Medvedev the Phony
The Russian political circus has extended its tour. Four years ago, Dmitry Medvedev was chosen to keep warm the seat of Vladimir Putin, and now as Putin returns to the presidency, Medvedev will assume the post of prime minister. This job swap, announced last September, might have been accepted by most Russians without a murmur several years ago, but Russia has changed dramatically since then. The swap instead has deepened resentment among many in the country, who view it as a slap in the face. In December, hundreds of thousands of Russians took to the streets against the rigged election, which in their eyes made Putin's presidency illegitimate.
But where does this leave Medvedev? "Who?" some might ask dismissively. "Putin's puppet?" others might sneer. To many Russians, the outgoing president is viewed as a nonentity whose primary concrete legacy will be the absurd reduction of Russia's time zones from 11 to 9. During his putative presidency, the Russian system displayed unmistakable signs of decay, demonstrated by the growing role of repressive organs and their criminalization, the fusion of power with property, and the ruling elites' attempts to pass their wealth and positions to their families and friends. Medvedev would often utter liberal-sounding ideas -- his anodyne comment that "freedom is better than non-freedom" caused quite a flutter of excitement, briefly -- but the follow-through on his proposals was never there. He had the power only to speak, not act. The more he tried to be taken seriously, the more comical and pathetic he looked. Often, Putin would be caught by cameras looking at his protégé with condescending amusement.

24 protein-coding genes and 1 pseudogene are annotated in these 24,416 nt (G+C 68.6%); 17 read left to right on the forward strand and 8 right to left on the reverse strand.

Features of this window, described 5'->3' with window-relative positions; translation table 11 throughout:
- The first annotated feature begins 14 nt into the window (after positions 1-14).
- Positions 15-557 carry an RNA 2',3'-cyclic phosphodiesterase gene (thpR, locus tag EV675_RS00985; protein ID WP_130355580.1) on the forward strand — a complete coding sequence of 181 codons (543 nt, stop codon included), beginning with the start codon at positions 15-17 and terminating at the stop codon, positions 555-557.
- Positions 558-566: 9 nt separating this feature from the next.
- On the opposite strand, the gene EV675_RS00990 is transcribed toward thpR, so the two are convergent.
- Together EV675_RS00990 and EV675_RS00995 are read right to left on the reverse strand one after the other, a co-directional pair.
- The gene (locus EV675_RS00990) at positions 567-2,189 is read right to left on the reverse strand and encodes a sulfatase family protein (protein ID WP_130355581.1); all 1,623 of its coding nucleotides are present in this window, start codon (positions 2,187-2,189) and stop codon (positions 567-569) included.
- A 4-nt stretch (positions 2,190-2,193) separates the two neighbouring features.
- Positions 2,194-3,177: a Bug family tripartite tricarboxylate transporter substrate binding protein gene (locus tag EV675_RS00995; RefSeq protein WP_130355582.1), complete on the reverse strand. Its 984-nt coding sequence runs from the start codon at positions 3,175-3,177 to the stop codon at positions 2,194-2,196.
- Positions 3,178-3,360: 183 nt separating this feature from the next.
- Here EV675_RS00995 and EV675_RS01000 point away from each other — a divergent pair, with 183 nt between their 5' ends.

Why, then, would Putin keep Medvedev on as prime minister? Former Finance Minister Alexei Kudrin, or nearly any other high-level official, would arguably be a more effective choice. But effectiveness isn't Putin's goal. Instead, his criteria are based on loyalty, keeping a corrupt architecture intact, and eliminating potential threats. This is how the personalized system in Russia works: By stepping aside and not running for reelection, Medvedev has demonstrated his loyalty to Putin, and in turn, Putin has shown that he rewards loyalty. The only silver lining of Putin's return to power may be how it reveals Medvedev's supposedly reformist presidency for the farce it really was.
Here is Medvedev's legacy in one sentence: He enabled Putin's personalized rule to continue unabated.
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